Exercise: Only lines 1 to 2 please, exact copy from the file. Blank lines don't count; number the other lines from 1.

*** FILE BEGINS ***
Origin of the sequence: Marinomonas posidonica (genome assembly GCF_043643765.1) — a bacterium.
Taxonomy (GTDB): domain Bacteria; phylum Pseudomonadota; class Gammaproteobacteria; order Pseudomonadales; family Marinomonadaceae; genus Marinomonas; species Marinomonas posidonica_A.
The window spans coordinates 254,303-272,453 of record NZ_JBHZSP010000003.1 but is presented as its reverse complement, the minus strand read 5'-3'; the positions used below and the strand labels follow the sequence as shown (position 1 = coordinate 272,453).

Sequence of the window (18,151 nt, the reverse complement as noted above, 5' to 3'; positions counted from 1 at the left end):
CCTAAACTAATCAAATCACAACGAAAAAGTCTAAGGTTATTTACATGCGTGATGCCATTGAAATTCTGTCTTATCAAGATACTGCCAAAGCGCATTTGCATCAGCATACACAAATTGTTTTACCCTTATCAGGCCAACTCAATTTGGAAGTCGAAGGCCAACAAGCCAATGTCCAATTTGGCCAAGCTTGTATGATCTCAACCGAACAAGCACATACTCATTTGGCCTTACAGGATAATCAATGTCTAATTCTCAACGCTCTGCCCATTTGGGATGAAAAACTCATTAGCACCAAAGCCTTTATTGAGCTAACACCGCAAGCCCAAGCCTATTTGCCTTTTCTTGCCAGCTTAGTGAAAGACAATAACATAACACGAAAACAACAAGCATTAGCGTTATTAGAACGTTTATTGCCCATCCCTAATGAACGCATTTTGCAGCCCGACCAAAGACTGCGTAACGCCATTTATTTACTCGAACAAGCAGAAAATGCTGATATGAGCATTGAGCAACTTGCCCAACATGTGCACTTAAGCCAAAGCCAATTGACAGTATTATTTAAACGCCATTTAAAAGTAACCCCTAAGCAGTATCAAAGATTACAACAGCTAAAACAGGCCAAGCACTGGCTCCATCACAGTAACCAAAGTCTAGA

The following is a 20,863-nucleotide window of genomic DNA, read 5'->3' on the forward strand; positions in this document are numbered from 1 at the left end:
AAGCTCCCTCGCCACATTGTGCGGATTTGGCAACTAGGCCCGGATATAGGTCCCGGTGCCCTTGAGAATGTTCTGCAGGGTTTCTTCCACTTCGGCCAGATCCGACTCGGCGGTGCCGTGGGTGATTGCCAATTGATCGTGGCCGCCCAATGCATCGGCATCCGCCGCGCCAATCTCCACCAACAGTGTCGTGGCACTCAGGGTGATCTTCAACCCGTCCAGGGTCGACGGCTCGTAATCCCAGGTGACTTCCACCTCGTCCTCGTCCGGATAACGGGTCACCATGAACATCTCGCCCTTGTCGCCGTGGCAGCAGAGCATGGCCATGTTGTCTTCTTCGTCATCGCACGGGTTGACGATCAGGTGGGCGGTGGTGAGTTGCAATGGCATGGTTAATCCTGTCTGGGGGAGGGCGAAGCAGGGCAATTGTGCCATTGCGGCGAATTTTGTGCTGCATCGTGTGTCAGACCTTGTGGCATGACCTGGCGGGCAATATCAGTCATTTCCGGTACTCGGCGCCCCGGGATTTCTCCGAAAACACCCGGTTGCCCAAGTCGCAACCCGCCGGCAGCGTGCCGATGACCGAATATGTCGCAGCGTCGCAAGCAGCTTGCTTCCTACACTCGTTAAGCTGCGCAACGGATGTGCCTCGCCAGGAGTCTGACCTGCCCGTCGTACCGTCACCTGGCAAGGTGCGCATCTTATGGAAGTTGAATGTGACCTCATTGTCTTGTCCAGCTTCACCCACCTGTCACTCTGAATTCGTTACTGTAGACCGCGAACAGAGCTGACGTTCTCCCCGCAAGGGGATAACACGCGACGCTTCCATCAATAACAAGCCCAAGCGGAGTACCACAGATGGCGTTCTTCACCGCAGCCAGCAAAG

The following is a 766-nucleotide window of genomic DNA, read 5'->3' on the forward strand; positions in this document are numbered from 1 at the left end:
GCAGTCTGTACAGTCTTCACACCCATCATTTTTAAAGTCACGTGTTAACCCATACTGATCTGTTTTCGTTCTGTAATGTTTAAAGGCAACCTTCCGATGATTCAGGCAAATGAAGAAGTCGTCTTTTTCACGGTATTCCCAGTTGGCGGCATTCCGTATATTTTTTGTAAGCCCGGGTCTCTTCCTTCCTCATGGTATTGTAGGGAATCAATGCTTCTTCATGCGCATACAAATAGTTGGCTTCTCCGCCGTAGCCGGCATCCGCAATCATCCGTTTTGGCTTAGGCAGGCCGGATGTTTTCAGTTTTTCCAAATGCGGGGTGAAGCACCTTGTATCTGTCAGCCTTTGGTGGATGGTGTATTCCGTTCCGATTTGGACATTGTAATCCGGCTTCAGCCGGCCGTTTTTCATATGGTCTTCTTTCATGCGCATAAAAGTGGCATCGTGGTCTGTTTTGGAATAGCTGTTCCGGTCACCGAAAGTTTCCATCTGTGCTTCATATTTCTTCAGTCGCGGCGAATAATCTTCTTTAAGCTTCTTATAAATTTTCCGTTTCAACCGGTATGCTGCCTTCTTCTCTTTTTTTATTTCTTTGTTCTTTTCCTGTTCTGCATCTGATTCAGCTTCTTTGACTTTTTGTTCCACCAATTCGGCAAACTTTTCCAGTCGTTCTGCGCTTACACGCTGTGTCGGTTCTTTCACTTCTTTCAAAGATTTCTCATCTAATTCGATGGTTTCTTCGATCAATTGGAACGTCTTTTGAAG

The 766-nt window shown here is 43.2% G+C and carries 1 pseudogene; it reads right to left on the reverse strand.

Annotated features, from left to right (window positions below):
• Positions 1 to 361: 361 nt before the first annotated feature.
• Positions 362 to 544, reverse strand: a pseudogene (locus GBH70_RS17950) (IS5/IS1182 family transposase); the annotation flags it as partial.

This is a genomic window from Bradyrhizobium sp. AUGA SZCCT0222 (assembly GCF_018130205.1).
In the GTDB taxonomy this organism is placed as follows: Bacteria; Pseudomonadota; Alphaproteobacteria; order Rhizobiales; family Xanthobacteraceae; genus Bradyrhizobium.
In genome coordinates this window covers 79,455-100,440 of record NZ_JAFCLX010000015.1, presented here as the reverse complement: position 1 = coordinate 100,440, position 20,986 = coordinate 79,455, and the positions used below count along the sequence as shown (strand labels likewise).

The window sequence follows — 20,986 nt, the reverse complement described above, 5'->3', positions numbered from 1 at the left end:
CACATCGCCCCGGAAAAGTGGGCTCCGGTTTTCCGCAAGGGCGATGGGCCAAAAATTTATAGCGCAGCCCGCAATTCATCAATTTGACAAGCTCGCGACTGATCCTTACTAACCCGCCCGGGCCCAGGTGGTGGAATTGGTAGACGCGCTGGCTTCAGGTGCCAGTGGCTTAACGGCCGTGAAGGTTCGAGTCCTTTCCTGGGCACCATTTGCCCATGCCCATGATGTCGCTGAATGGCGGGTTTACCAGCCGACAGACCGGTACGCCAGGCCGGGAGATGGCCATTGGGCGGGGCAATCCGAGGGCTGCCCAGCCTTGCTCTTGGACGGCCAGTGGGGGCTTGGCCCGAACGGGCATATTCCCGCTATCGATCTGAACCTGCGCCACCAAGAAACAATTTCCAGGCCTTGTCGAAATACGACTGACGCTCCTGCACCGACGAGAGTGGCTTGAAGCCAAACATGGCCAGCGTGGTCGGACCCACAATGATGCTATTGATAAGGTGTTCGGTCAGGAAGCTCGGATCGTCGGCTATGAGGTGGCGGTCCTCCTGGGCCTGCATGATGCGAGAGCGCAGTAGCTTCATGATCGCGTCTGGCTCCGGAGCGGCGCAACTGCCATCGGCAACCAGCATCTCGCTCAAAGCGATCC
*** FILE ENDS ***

Origin of the sequence: Marinomonas posidonica (genome assembly GCF_043643765.1) — a bacterium.
Taxonomy (GTDB): domain Bacteria; phylum Pseudomonadota; class Gammaproteobacteria; order Pseudomonadales; family Marinomonadaceae; genus Marinomonas; species Marinomonas posidonica_A.